Surface–subsurface water exchange rates along alluvial river reaches control the thermal patterns in an Alpine river network
Article first published online: 10 SEP 2008
© 2008 The Authors, Journal compilation © 2008 Blackwell Publishing Ltd
Volume 54, Issue 2, pages 306–320, February 2009
How to Cite
ACUÑA, V. and TOCKNER, K. (2009), Surface–subsurface water exchange rates along alluvial river reaches control the thermal patterns in an Alpine river network. Freshwater Biology, 54: 306–320. doi: 10.1111/j.1365-2427.2008.02109.x
- Issue published online: 12 JAN 2009
- Article first published online: 10 SEP 2008
- (Manuscript accepted 11 August 2008)
- floodplain ecology;
- global warming;
- hyporheic zone;
- thermal refugia;
- water temperature
1. Water temperature is a key characteristic of stream ecosystems that is gaining scientific and managerial relevance as maximum temperatures in aquatic ecosystems increase worldwide.
2. To assess the effect of surface–subsurface water exchange on stream water temperature patterns, four alluvial reaches in the Tagliamento River basin (NE Italy), constrained by geomorphic knickpoints at the upper and lower end, and two to four hyporheic flowpaths within each reach, were continuously studied during summer 2007 and winter 2007–08. Water temperature was continuously monitored at the upstream and downstream knickpoints of the floodplains, as well as at discrete upwelling areas within each reach. Discharge and vertical hydraulic gradient were measured along the alluvial reaches, and the residence time and chemistry of upwelling water were assessed four times during the study.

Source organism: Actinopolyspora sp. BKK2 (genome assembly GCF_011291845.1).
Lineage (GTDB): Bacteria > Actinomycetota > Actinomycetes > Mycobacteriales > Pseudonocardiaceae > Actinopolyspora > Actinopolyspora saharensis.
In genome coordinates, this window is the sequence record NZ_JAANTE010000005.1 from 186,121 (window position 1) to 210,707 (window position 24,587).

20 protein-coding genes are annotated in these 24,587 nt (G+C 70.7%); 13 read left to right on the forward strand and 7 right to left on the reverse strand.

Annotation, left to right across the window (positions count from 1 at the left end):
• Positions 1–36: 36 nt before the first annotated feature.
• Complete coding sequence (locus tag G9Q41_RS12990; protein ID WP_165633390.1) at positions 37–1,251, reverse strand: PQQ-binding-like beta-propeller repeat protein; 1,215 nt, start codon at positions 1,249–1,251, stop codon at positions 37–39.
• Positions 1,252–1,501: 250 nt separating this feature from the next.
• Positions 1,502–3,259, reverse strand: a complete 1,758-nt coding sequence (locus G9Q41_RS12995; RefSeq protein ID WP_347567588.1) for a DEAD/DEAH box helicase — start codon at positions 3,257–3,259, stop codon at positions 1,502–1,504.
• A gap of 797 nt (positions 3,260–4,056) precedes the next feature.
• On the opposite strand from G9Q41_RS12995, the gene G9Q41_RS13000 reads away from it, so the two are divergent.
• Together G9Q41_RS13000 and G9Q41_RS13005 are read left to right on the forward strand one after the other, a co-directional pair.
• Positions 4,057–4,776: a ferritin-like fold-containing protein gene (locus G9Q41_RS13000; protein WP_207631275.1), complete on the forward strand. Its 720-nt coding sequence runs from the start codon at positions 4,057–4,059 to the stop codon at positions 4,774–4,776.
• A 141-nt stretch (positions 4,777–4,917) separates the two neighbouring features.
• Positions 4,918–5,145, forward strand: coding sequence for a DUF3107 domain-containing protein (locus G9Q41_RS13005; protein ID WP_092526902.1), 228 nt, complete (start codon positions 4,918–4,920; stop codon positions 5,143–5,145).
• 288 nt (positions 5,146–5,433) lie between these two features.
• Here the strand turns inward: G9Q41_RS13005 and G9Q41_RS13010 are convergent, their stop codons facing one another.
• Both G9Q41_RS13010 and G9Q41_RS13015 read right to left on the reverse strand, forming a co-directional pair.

3. Discharge variation along the study reaches revealed that massive hyporheic exchange occurred in all sites, ranging from 21% in reach 2–52% in reach 1. End member mixing analysis showed little influence of ground water, as almost all upwelling water was freshly infiltrated hyporheic water. Importantly, hyporheic exchange flows shaped surface temperature at the upwelling locations in all study reaches, providing potential thermal refugia for aquatic biota. At sites with highest hyporheic flow rates, net temperature change was also reflected at the floodplain scale.
4. The magnitude of the thermal change along a hyporheic flowpath was not related to the flowpath length but to the estimated 222Rn water age. Reduction in the diel thermal amplitude by hyporheic flows rather than net temperature change, reduced temperature extremes. Therefore, restoration activities to create thermal refugia should consider the role of hyporheic flows and enhance the exchange between surface and hyporheic waters.